‘Priscilla, Queen of the Desert’ might be too dazzling for its own good at Theatre Rhinoceros

One of the earliest scenes in the musical “Priscilla, Queen of the Desert” takes place at a funeral, except you almost wouldn’t know it. The characters have all gathered to mourn the death of Trumpet — who was named such not for his musical prowess but for his enormous foreskin — and to express this deep, moving loss by pelvic thrusting and gyrating to “Don’t Leave Me This Way.”

It’d be a lie to say that was even the most ridiculous moment in Theatre Rhinoceros’ production of “Priscilla,” playing at the Gateway Theatre in San Francisco this month. The nation’s longest-running LGBTQ+ theater put on a delightful production of the popular musical — and even in the show’s rockiest moments, its queens still shone.

The story of “Priscilla” is based on that of the 1994 Australian comedy “The Adventures of Priscilla, Queen of the Desert.” Two drag queens, Mitzi (Rudy Guerrero) and Felicia (Charles Peoples III), and a transgender woman, Bernadette (Kim Larsen), hop aboard a bus named Priscilla and make their way across the desert toward a casino where they’ll perform a drag show, making a smattering of stops along the way. Their story is as equally full of comedic absurdities as it is full of intense confrontations with homophobia.

The original film won an Academy Award for costume design, and Theatre Rhinoceros’ production certainly followed the show’s tradition of lavish, colorful get-ups. A team of six costume designers — Robert Horek, Karr, Glenn Krumbholz, David Bjorklund, Daisy Neske and Cindy Preiado — put together exquisite dresses and larger-than-life headpieces for each drag performance. Even still, it wasn’t just the queens who got to enjoy silky, glittery, bold fabrics — characters large and small were decked out in impressive looks for every scene. And when the whole cast would parade out onstage for an ensemble number, the pink shimmery curtain glistening behind it, it was truly a sight to behold.

Unfortunately, where the cast of “Priscilla” excelled visually, it oftentimes disappointed vocally. More than one rendition of the numerous ‘80s camp classics that peppered the score bordered on cringeworthy, reminiscent more of a cruise ship karaoke night than of a serious theatrical production. To exacerbate the situation, only a few members of the cast seemed to successfully maintain an Australian accent through the entirety of the show, while the rest regularly slipped in and out of it.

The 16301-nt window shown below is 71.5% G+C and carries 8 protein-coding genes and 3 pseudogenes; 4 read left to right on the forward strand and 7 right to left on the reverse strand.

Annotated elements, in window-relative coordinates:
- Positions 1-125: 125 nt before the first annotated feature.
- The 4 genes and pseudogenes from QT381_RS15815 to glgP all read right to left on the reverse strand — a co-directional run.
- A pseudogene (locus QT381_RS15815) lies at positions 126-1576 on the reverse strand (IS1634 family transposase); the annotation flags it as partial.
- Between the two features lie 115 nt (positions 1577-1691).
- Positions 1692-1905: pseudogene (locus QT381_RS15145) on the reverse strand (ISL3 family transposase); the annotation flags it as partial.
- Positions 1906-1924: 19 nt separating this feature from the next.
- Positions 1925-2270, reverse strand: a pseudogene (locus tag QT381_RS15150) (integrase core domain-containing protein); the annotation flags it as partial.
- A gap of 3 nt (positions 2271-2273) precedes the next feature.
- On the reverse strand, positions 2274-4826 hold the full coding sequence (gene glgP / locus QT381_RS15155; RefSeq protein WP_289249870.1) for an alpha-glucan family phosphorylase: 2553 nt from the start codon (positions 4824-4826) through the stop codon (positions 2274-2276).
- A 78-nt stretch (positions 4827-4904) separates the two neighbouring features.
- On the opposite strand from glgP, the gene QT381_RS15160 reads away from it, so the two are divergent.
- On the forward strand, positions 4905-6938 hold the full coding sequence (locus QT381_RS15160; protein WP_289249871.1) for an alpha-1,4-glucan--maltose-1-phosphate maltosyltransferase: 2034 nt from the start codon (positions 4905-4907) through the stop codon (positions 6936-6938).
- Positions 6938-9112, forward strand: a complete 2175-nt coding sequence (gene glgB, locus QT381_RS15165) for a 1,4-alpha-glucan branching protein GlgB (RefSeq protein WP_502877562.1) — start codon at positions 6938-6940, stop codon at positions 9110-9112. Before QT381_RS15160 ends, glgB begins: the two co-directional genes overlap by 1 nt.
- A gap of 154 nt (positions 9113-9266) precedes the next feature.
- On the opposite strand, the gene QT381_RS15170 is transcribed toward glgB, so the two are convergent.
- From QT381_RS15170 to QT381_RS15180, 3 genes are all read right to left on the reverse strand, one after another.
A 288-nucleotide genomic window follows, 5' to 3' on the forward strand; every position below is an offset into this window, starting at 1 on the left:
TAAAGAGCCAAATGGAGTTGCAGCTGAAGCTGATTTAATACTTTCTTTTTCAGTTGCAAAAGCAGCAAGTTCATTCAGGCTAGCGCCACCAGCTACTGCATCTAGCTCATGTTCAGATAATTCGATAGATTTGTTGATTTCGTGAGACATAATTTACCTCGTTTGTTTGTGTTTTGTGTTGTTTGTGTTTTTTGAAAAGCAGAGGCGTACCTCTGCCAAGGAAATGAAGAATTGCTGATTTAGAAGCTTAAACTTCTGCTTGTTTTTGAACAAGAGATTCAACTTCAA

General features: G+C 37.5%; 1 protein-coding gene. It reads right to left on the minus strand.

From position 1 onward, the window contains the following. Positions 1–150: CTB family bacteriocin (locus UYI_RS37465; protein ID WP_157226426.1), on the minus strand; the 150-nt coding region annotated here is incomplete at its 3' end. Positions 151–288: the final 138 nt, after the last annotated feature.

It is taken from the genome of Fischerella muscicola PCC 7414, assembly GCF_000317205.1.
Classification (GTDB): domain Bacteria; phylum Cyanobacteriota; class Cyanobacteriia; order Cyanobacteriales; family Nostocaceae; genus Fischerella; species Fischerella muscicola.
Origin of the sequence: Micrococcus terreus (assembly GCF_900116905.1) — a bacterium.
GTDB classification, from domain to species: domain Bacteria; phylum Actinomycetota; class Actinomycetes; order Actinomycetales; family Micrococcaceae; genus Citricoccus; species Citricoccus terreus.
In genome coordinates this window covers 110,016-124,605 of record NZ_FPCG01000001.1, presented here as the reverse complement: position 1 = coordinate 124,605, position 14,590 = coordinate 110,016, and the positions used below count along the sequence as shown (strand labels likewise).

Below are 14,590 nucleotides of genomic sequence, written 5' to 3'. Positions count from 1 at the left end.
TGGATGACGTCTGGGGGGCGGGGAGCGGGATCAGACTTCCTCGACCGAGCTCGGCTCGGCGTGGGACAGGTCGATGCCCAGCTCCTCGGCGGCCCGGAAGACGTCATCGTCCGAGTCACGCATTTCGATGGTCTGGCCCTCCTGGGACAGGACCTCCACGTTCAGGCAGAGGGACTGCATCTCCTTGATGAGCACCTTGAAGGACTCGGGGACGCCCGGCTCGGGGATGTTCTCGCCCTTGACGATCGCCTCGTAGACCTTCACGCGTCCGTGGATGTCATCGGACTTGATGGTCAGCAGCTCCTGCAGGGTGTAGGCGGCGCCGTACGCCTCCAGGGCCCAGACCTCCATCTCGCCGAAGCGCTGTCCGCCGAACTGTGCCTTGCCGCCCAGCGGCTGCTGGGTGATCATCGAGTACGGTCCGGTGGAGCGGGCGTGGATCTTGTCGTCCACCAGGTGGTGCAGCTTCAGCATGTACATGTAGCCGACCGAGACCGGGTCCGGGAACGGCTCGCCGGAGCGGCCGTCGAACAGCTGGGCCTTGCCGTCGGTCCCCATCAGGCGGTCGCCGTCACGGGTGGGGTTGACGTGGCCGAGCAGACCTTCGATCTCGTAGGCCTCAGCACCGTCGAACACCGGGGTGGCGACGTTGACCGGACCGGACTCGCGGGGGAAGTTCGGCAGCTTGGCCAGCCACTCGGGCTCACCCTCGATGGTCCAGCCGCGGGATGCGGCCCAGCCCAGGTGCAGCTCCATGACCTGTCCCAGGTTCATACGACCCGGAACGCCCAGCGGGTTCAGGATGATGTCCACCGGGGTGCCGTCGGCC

One vocal moment, however, did stand out — though not because someone onstage was singing. When Felicia sat atop the bus, dressed in a metallic silver jumpsuit and matching headpiece, she performed an absolutely hilarious lip-sync to the operatic “Sempre Libera,” pairing each vibrato and vocal trill with a seizured motion and melodramatic facial expression. In this moment, it became abundantly clear that as Felicia, Peoples is certainly the production’s standout performer; his infectious energy is impossible to turn yourself away from.

“Priscilla” has always been a show beloved for the ways in which it empowers its queer characters and overturns traditional perspectives on masculinity. Its interrogations into homophobic aggressions and misconceptions — both from outside the queer community and within it — are as challenging to the audience as they are to the show’s characters. Still, some of these moments of genuine gravitas are glossed over too quickly and not allowed to sit with the audience (take, for example, the moment in which the team’s bus is graffitied with a homophobic slur, or when Felicia is physically attacked by a group of countrymen, or when Mitzi wrestles with his anxieties toward revealing his profession to his son).

Perhaps blowing past these moments with an inspirational quote or a flashy song was meant to be a way to propel its characters through moments of injustice and pain, but the brevity of the show’s conflicts almost excuses its audiences from considering them too deeply.

It can be challenging to separate out the flaws of a production from the pitfalls of the show’s original script, especially in the case of the way gravitas is handled in “Priscilla.” That being said, the musical’s decadelong history of defying stereotypes should be applauded — the original production is considered a rare example of an honest and inspiring representation of LGBTQ+ characters. And as the cherry on top, Theatre Rhinoceros, which has brought LGBTQ+ works to the stage since 1977, was the perfect place for “Priscilla” to park itself.

Shannon O’Hara covers theater. Contact her at [email protected].

This post was originally published here

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